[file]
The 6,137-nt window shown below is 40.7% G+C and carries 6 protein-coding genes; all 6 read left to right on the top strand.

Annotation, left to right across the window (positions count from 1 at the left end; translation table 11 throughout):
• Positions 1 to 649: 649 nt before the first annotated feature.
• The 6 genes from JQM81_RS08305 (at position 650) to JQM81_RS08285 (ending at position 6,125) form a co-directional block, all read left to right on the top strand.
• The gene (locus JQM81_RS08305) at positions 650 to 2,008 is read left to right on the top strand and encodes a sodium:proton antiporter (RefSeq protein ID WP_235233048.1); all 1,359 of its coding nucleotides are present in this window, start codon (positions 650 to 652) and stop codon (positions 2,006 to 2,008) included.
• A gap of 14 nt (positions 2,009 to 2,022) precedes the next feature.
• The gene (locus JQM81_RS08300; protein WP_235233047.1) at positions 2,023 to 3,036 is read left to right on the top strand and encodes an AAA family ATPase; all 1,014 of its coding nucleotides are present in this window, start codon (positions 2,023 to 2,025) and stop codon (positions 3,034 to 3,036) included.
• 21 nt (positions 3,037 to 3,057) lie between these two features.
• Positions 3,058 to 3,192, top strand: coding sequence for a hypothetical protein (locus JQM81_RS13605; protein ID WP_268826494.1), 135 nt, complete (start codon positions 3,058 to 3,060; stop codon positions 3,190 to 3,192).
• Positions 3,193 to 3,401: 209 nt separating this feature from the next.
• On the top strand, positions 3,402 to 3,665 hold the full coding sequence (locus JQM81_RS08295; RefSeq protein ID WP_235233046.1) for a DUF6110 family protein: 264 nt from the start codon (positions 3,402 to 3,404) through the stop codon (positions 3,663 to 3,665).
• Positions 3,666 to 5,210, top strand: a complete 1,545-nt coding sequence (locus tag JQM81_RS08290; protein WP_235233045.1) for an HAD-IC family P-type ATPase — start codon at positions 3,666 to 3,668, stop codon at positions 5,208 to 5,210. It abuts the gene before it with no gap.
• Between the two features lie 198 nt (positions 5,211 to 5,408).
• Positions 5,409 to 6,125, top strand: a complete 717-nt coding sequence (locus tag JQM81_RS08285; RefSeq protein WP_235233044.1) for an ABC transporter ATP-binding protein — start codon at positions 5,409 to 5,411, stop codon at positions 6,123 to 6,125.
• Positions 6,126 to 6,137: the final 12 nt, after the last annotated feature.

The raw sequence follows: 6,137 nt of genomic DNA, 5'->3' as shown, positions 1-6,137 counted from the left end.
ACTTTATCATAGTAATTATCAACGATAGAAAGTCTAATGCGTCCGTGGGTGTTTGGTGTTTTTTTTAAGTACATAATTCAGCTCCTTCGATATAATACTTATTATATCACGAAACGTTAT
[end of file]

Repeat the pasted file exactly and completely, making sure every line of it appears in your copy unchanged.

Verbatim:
The 6,137-nt window shown below is 40.7% G+C and carries 6 protein-coding genes; all 6 read left to right on the top strand.

Annotation, left to right across the window (positions count from 1 at the left end; translation table 11 throughout):
• Positions 1 to 649: 649 nt before the first annotated feature.
• The 6 genes from JQM81_RS08305 (at position 650) to JQM81_RS08285 (ending at position 6,125) form a co-directional block, all read left to right on the top strand.
• The gene (locus JQM81_RS08305) at positions 650 to 2,008 is read left to right on the top strand and encodes a sodium:proton antiporter (RefSeq protein ID WP_235233048.1); all 1,359 of its coding nucleotides are present in this window, start codon (positions 650 to 652) and stop codon (positions 2,006 to 2,008) included.
• A gap of 14 nt (positions 2,009 to 2,022) precedes the next feature.
• The gene (locus JQM81_RS08300; protein WP_235233047.1) at positions 2,023 to 3,036 is read left to right on the top strand and encodes an AAA family ATPase; all 1,014 of its coding nucleotides are present in this window, start codon (positions 2,023 to 2,025) and stop codon (positions 3,034 to 3,036) included.
• 21 nt (positions 3,037 to 3,057) lie between these two features.
• Positions 3,058 to 3,192, top strand: coding sequence for a hypothetical protein (locus JQM81_RS13605; protein ID WP_268826494.1), 135 nt, complete (start codon positions 3,058 to 3,060; stop codon positions 3,190 to 3,192).
• Positions 3,193 to 3,401: 209 nt separating this feature from the next.
• On the top strand, positions 3,402 to 3,665 hold the full coding sequence (locus JQM81_RS08295; RefSeq protein ID WP_235233046.1) for a DUF6110 family protein: 264 nt from the start codon (positions 3,402 to 3,404) through the stop codon (positions 3,663 to 3,665).
• Positions 3,666 to 5,210, top strand: a complete 1,545-nt coding sequence (locus tag JQM81_RS08290; protein WP_235233045.1) for an HAD-IC family P-type ATPase — start codon at positions 3,666 to 3,668, stop codon at positions 5,208 to 5,210. It abuts the gene before it with no gap.
• Between the two features lie 198 nt (positions 5,211 to 5,408).
• Positions 5,409 to 6,125, top strand: a complete 717-nt coding sequence (locus tag JQM81_RS08285; RefSeq protein WP_235233044.1) for an ABC transporter ATP-binding protein — start codon at positions 5,409 to 5,411, stop codon at positions 6,123 to 6,125.
• Positions 6,126 to 6,137: the final 12 nt, after the last annotated feature.

The raw sequence follows: 6,137 nt of genomic DNA, 5'->3' as shown, positions 1-6,137 counted from the left end.
ACTTTATCATAGTAATTATCAACGATAGAAAGTCTAATGCGTCCGTGGGTGTTTGGTGTTTTTTTTAAGTACATAATTCAGCTCCTTCGATATAATACTTATTATATCACGAAACGTTAT